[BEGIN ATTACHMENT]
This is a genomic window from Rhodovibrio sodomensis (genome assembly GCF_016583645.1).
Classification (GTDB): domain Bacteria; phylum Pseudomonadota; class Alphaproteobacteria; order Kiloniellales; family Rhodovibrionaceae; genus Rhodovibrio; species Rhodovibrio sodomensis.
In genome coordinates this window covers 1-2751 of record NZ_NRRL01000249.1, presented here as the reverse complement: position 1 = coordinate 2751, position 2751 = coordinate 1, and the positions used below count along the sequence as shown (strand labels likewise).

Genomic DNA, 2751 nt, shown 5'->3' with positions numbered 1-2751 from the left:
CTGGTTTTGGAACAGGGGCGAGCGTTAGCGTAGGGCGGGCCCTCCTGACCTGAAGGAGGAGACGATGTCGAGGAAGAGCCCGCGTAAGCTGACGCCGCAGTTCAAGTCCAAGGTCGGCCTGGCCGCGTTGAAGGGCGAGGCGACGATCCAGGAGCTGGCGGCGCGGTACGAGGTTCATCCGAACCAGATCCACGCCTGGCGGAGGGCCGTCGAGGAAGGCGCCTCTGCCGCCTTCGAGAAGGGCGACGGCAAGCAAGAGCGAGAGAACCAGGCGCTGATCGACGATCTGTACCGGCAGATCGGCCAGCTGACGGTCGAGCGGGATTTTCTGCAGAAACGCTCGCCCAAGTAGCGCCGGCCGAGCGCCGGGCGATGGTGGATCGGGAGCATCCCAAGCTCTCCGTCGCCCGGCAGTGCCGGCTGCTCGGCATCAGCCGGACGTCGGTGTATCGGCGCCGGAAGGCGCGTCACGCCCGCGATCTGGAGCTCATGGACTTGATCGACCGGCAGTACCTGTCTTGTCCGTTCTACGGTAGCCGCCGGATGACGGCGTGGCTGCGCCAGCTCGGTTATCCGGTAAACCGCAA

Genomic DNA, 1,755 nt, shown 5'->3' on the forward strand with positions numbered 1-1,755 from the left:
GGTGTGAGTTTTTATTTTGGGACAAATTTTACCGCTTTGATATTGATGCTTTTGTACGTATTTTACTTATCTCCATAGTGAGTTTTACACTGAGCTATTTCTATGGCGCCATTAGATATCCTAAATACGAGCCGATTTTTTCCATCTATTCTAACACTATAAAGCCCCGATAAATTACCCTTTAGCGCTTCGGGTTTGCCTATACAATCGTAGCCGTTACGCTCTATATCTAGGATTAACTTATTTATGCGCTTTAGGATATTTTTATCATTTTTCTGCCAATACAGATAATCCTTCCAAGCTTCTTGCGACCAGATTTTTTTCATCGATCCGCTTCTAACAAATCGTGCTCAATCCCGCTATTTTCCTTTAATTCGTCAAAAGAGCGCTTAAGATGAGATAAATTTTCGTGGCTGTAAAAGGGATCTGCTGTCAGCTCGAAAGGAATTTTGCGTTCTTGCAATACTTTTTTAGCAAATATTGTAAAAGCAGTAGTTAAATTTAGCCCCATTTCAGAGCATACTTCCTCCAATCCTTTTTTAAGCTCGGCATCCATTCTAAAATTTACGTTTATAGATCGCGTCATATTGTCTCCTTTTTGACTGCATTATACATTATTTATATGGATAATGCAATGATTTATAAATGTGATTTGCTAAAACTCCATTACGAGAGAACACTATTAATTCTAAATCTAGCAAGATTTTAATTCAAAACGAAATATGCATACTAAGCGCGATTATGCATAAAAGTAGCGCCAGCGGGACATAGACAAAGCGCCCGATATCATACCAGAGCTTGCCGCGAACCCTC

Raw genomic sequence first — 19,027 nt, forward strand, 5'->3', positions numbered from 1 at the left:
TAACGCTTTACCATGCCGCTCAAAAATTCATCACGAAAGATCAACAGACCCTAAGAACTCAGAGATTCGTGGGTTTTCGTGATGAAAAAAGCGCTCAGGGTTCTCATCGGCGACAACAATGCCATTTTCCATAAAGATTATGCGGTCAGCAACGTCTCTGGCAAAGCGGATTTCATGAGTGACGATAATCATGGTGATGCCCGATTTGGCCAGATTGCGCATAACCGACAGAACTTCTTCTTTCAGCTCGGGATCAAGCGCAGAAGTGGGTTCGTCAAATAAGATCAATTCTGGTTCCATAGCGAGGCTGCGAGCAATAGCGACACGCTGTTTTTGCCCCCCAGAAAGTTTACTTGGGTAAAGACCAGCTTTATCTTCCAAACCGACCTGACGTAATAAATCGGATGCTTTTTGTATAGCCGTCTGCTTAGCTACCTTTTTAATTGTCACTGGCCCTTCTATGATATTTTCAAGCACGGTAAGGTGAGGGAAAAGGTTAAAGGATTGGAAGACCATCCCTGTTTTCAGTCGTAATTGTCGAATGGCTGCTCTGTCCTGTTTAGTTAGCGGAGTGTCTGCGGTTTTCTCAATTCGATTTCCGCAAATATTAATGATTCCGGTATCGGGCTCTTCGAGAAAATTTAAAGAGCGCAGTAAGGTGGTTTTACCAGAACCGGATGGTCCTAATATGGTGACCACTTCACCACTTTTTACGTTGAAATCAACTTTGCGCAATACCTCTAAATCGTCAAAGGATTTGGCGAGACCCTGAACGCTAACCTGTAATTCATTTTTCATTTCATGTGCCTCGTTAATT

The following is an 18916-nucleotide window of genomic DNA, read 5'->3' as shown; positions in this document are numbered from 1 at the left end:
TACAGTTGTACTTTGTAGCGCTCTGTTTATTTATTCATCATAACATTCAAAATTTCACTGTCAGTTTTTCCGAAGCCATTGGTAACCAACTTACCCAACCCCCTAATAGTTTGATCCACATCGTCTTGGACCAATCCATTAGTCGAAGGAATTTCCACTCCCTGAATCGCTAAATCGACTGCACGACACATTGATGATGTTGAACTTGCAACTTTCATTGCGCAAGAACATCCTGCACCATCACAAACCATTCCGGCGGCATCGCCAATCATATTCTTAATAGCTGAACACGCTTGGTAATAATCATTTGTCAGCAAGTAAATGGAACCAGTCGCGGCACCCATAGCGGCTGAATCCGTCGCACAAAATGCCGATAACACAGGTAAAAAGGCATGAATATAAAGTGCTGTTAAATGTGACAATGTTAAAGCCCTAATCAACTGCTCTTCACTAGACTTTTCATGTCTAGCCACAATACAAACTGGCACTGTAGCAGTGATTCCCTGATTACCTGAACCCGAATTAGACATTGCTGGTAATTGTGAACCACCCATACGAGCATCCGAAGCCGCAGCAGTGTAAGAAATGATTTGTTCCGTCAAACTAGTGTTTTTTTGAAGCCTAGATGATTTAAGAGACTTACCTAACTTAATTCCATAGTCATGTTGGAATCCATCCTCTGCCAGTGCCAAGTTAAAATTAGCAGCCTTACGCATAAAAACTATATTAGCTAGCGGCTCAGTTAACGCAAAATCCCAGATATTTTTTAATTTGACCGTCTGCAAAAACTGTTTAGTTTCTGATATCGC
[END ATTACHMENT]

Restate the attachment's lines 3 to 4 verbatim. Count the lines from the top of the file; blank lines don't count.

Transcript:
In genome coordinates this window covers 1-2751 of record NZ_NRRL01000249.1, presented here as the reverse complement: position 1 = coordinate 2751, position 2751 = coordinate 1, and the positions used below count along the sequence as shown (strand labels likewise).

Genomic DNA, 2751 nt, shown 5'->3' with positions numbered 1-2751 from the left: